Invented spelling – young children’s attempts to write words by recording the letter sounds they hear – has long been common in early childhood classrooms, but new research has brought it into the spotlight this year. A recent study suggests that engaging regularly in this analytical process is more effective at preparing children to read than focusing on word memorization.
What does this mean for parents? Well, for one thing, you can stop worrying that a note from your five-year-old that says, “U R A GRT MOM” means she’ll forever be reliant on spell check. Encouraging your child to use invented spelling will help her become a successful student, even if the immediate results look disastrous.
It also means you might struggle with how to best help your beginning writer. The following tips come from my experience as a kindergarten teacher and have passed the true test: I have a five-year-old inventive speller at home.
Take yourself back to kindergarten
As a proficient reader and writer, your brain works differently than a young child’s. You have a massive mental bank of words you read and write automatically. So it’s understandable if you’re out of practice at relying heavily on letter sounds.
It will be easier for you to help your early speller (and read what she writes) if you temporarily suspend your knowledge that the ending “shun” is often written as -tion or that care written without the “e” would technically be pronounced as the word meaning automobile.
Go back to the ABCs. Consistency between home and school is always helpful, so find out how your child’s teacher introduces letter sounds. Many teachers use a keyword carefully chosen to teach each one, as in this common phonics program. Instead of “E is for Elephant,” it’s Ed, to make the “short e” sound crystal clear. No xylophones or x-rays, either. The keyword for X is fox to teach the ending /ks/ sound.
For extra credit, watch this video clip to confirm you’re pronouncing each sound correctly when helping your child.
Set up for success
You can avoid some common pitfalls by being ready with supplies and ideas when your child wants to practice writing. It’s hard for new writers to plan use of space, so squeezing words into small areas will likely be frustrating. My son always chooses the tiniest scrap of paper, so I try to quickly swap it out for something with plenty of room.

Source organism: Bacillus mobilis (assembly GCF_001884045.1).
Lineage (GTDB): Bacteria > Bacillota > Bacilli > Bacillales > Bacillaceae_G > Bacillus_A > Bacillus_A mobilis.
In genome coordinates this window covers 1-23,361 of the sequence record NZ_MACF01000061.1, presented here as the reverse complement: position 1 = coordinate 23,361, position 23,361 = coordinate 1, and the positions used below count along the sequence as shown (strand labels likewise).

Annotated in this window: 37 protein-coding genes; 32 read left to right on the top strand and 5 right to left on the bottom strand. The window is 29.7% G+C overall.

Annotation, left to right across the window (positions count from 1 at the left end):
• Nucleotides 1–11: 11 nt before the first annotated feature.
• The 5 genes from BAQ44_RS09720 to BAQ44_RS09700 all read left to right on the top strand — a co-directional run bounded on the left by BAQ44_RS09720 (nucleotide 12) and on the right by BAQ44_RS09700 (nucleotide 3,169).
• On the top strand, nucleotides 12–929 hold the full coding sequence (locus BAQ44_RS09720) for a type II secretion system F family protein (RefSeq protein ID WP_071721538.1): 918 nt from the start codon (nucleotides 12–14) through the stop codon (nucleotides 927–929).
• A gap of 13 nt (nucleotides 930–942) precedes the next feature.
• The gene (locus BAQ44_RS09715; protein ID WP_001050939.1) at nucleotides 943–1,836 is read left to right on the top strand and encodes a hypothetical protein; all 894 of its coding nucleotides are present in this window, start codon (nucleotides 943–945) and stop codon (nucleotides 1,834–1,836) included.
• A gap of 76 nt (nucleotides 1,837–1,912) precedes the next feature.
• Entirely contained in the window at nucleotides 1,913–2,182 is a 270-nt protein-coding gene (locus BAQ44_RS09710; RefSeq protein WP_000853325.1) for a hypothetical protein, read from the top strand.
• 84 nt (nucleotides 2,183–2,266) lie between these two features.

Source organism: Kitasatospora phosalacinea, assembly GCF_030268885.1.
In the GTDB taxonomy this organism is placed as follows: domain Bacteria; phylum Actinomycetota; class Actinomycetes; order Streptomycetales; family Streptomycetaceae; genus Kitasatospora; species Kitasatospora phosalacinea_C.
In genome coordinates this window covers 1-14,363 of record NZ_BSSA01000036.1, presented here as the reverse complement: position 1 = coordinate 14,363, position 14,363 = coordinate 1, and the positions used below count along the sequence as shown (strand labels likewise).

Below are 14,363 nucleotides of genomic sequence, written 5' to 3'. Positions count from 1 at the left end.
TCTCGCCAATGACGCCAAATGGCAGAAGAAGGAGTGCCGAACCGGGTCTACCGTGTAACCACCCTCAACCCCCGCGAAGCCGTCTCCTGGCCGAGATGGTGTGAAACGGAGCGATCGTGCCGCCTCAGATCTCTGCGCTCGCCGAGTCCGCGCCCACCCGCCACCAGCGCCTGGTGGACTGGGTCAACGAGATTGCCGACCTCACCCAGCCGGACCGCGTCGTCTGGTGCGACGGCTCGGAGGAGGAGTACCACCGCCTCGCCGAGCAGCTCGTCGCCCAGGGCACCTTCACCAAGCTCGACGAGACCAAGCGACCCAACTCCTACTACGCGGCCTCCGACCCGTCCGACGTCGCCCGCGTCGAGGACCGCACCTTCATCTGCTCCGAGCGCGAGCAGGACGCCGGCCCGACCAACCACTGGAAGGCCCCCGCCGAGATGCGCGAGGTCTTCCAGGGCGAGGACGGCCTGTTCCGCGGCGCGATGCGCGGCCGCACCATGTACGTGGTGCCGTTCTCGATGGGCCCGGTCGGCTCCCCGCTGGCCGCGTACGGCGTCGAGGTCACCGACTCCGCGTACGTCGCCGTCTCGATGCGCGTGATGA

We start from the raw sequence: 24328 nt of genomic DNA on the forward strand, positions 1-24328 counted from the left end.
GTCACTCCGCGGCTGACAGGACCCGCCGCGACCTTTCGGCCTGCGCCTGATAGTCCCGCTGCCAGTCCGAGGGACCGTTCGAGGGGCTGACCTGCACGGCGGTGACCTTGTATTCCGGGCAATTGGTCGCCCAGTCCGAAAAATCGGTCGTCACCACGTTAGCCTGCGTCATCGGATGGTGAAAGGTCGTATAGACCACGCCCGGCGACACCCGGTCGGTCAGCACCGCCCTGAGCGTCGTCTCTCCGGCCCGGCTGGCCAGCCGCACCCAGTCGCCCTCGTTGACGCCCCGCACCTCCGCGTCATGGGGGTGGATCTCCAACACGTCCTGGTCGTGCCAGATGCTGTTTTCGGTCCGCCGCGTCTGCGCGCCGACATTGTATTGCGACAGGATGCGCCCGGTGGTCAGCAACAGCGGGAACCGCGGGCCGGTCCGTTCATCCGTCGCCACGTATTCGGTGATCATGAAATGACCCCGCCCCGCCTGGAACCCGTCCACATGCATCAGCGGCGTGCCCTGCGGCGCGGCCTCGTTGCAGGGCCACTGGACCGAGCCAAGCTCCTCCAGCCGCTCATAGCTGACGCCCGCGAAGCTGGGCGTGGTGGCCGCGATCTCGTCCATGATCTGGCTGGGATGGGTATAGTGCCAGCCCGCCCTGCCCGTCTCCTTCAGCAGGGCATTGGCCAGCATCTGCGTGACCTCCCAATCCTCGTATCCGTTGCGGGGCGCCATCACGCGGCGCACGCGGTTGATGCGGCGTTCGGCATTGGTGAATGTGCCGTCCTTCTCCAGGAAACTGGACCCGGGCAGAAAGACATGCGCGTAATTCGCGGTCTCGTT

Consider ditching the standard no. 2 pencil, also. Pencils break at the wrong moment and erasing can easily become a messy obsession. These nifty crayon rocks are a fun alternative. They come in a velvet bag, which makes them feel treasure-like, and have the added bonus of a shape that encourages a correct pincer grip. Many teachers also favor these felt tip pens, which slide easily across the paper.
It can be frustrating for everyone when adults can’t read what a child laboriously wrote. If you encourage a new writer to label an item in a picture or an actual object, you have a giant clue as to her intended message. Give your child a stack of large sticky notes and have her label things around your home. “Dangerous!” by Tim Warnes is a hilarious picture book about labeling that inspired my son to whip through an economy-sized pack of Post-Its.
There are many authentic contexts for writing lists, which are a logical next step after labeling. Suggest grocery lists, real or pretend menus, to-do lists, top 10 lists, and so on. You’ll have the list’s context to help you decipher each word. My son spent all summer getting ahead of the game and writing wish lists for Santa. A tad consumer-driven for my taste, but he was highly motivated to include as many sounds as possible so his message was legible.
Finally, if you encourage your child to attempt writing short sentences within a functional framework, the task feels worthy enough for him to see it through, and you’ll have something to go on when you try to read it. Encourage him to write thank you notes, signs, birthday cards or a caption to accompany a picture he drew.
Help, but not too much
So much of parenting is about striking the balance between giving help and leaving enough space for independence. Once your child gets the idea of saying words slowly and writing down letters for sounds she hears, let her go for it.
Constant correction or giving into to “How do you spell…?” requests quickly creates dependence. I find it useful to suddenly become very busy in another room when my son is trying to write something. When I’m out of sight, he trusts himself more.
At the same time, new writers need to maintain momentum. If your child is stuck on a sound, especially if it’s one you’re sure he doesn’t know yet, just supply it so he can move on. It’s okay to provide tips like how to spell the ending “ing” or “it takes s and h together to start shell” without lengthy explanations. My son often gets hung up on people’s names, which can be phonetic minefields anyways, so I just write them on a piece of scrap paper for him if he asks.
Like potty training, training wheels, and Velcro shoes, invented spelling spans just a short phase in your child’s development. I keep reminding myself to appreciate (rather, APRESHEAT) the window it offers into my child’s thinking. I know that, soon enough, the only notes I’ll get from him will be texts that he won’t be home for dinner.